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State Board of Education votes on new A-F system

OKLAHOMA - Members of the State Board of Education voted Thursday afternoon to adopt new standards for the A-F grading system used to rank schools in our state.

Our state began using the grading system five years ago, and it was supposed to be an indicator to parents of how well their child’s school is doing.

But, many complained the system was unfair and not an accurate representation of some schools.

Thursday’s change also came about because of a new federal mandate and state bill passed last legislative session, directing the Department of Education to come up with new accountability standards.

Despite the changes, many came to speak out at the meeting, saying the new system has flaws as well and it sets lower standards for some socio-economic groups.

“But, here’s who we don’t expect to succeed, according to these recommendations: low income students, students with disabilities, English language learners, black students, Hispanic students and native American students,” said Robert Ruiz with Choice Tomorrows for Kids.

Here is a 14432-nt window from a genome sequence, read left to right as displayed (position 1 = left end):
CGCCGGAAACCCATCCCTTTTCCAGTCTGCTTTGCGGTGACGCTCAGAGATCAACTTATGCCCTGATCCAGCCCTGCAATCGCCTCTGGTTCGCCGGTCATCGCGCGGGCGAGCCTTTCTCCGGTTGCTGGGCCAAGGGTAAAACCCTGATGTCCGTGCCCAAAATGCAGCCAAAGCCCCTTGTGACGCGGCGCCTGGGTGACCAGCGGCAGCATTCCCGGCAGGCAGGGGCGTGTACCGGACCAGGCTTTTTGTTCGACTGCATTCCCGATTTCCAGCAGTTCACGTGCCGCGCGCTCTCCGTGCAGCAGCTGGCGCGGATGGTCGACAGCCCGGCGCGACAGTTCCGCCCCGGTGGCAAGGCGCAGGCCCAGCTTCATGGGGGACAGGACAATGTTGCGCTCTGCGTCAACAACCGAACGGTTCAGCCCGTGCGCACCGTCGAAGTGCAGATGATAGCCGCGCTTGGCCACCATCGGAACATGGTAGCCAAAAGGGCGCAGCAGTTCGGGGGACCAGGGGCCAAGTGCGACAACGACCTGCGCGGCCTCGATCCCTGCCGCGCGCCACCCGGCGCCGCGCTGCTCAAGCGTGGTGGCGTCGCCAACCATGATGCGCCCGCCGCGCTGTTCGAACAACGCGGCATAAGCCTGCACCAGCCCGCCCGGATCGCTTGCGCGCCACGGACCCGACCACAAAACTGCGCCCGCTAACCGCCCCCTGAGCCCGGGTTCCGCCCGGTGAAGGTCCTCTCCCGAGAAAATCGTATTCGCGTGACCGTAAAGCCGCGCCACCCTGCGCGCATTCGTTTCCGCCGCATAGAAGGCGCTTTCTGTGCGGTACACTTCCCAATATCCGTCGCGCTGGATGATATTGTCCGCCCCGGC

“By saying that the poor white kids over here have a different standard than the rich white kids and the poor black kids and the rich black kids…” said concerned parent Timmy Young.

A 95-member task force spent the last several months coming up with the new standards.

An external consultant said student achievement in all groups is the same.

“We absolutely don’t want to hold kids accountable to different levels of performance based solely on demographic characteristics. That’s not what school’s about. That’s not what education’s about,” said Marianne Perie, the Director of the Center for Assessment and Accountability Research and Design at the University of Kansas.

The new criteria for schools is a combination of test scores and growth and graduation rates are added in for high schools.

And, a new standard of chronic absenteeism was added.

“There’s a strong research base that shows chronic absenteeism is associated with negative outcomes in the future. So, chronic absenteeism in kindergarten is associated with kids not doing well on the test in third grade,” Perie said.

And, Perie said it will actually be more difficult for schools to get an 'A' under this new model.

To see the board's presentation on accountability, click here.